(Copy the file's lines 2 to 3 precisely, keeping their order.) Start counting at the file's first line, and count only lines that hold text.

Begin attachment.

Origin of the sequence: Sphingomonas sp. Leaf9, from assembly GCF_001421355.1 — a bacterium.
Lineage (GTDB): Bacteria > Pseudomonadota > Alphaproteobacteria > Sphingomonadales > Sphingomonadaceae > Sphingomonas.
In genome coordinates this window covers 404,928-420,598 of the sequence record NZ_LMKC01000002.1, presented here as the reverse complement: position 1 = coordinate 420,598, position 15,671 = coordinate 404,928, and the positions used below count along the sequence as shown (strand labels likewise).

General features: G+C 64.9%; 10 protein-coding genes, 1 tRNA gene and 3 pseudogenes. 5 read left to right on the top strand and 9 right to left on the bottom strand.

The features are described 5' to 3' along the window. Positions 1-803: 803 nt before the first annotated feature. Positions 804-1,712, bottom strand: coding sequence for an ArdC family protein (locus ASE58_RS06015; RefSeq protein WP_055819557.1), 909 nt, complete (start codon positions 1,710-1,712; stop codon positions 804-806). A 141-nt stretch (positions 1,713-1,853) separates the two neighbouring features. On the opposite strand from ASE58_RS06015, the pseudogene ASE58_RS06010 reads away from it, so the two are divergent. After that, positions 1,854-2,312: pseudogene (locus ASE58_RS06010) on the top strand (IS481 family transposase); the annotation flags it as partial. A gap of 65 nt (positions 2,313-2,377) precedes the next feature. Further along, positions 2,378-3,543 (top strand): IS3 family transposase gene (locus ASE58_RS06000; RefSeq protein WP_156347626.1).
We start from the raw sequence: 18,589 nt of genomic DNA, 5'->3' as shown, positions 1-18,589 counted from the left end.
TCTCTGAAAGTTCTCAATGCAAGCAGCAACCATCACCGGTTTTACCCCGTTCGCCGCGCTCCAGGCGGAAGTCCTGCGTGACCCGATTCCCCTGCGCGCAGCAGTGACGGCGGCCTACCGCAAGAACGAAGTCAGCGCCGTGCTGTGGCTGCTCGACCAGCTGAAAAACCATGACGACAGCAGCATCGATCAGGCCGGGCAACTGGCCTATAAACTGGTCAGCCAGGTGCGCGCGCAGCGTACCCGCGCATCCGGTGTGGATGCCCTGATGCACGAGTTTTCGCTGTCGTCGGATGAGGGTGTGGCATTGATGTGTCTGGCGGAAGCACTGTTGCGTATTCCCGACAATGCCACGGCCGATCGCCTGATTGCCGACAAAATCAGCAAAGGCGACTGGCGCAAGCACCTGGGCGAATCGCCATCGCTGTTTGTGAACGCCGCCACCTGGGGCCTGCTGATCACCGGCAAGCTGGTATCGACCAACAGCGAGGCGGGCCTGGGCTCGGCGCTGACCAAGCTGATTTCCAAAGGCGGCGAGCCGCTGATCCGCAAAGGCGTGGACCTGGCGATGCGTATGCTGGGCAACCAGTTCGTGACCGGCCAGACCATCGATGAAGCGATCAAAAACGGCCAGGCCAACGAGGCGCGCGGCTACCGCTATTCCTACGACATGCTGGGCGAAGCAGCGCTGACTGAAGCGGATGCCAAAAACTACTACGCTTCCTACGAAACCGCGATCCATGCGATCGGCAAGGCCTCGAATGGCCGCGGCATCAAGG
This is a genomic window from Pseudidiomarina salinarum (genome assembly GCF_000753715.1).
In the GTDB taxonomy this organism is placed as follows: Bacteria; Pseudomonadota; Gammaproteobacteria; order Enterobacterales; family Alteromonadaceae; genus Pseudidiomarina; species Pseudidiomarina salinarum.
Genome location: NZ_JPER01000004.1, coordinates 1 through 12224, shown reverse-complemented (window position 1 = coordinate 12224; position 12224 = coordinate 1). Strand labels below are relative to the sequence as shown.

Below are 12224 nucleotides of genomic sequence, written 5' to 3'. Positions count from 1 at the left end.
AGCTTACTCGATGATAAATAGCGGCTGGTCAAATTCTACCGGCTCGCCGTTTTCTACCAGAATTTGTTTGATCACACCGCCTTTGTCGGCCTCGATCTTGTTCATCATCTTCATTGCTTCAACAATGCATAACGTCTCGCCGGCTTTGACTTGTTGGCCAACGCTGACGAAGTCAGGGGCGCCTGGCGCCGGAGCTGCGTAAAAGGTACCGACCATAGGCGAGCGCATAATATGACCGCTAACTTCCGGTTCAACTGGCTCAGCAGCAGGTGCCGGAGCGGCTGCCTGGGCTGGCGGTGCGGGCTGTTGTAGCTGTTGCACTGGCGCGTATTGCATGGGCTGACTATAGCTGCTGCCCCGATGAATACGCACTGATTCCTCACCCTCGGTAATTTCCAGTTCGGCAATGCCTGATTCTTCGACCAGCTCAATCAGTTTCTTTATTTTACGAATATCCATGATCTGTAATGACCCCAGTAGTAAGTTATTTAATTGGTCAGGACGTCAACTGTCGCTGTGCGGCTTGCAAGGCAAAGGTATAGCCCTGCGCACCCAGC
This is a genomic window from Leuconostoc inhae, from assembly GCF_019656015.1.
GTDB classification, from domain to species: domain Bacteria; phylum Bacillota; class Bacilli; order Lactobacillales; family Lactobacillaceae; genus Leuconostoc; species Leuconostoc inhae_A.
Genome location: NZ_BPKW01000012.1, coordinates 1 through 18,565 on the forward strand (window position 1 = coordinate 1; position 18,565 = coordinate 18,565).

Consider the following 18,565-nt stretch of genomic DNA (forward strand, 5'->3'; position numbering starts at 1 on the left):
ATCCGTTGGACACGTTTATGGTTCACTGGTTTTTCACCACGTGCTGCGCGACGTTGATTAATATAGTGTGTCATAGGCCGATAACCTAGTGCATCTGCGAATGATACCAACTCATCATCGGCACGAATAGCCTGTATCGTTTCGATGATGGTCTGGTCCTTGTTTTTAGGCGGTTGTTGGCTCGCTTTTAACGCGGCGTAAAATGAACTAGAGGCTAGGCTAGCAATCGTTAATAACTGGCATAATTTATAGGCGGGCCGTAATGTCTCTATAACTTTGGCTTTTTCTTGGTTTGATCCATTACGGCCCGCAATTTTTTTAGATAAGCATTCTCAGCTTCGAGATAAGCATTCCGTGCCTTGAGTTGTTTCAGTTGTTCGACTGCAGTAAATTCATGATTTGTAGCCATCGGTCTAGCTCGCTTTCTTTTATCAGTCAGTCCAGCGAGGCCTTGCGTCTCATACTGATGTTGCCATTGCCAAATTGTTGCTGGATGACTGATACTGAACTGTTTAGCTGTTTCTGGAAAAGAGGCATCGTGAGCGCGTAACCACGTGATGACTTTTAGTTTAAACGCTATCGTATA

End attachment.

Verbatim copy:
Lineage (GTDB): Bacteria > Pseudomonadota > Alphaproteobacteria > Sphingomonadales > Sphingomonadaceae > Sphingomonas.
In genome coordinates this window covers 404,928-420,598 of the sequence record NZ_LMKC01000002.1, presented here as the reverse complement: position 1 = coordinate 420,598, position 15,671 = coordinate 404,928, and the positions used below count along the sequence as shown (strand labels likewise).